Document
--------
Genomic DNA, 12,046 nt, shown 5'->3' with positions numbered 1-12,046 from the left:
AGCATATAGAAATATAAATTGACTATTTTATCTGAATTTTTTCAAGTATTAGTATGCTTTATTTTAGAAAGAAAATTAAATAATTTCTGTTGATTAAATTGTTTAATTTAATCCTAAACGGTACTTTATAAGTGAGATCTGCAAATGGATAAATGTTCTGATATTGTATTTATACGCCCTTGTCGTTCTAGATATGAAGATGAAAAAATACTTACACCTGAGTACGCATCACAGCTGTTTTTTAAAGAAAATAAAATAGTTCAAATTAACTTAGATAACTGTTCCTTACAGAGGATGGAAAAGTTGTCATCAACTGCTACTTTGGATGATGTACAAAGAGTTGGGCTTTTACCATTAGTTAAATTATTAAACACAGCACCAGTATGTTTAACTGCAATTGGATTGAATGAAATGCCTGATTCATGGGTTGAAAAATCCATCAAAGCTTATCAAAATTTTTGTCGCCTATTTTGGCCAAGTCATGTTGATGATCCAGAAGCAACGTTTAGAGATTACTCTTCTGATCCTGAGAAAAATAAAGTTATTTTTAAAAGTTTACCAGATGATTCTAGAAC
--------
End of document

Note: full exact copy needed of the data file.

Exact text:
Genomic DNA, 12,046 nt, shown 5'->3' with positions numbered 1-12,046 from the left:
AGCATATAGAAATATAAATTGACTATTTTATCTGAATTTTTTCAAGTATTAGTATGCTTTATTTTAGAAAGAAAATTAAATAATTTCTGTTGATTAAATTGTTTAATTTAATCCTAAACGGTACTTTATAAGTGAGATCTGCAAATGGATAAATGTTCTGATATTGTATTTATACGCCCTTGTCGTTCTAGATATGAAGATGAAAAAATACTTACACCTGAGTACGCATCACAGCTGTTTTTTAAAGAAAATAAAATAGTTCAAATTAACTTAGATAACTGTTCCTTACAGAGGATGGAAAAGTTGTCATCAACTGCTACTTTGGATGATGTACAAAGAGTTGGGCTTTTACCATTAGTTAAATTATTAAACACAGCACCAGTATGTTTAACTGCAATTGGATTGAATGAAATGCCTGATTCATGGGTTGAAAAATCCATCAAAGCTTATCAAAATTTTTGTCGCCTATTTTGGCCAAGTCATGTTGATGATCCAGAAGCAACGTTTAGAGATTACTCTTCTGATCCTGAGAAAAATAAAGTTATTTTTAAAAGTTTACCAGATGATTCTAGAAC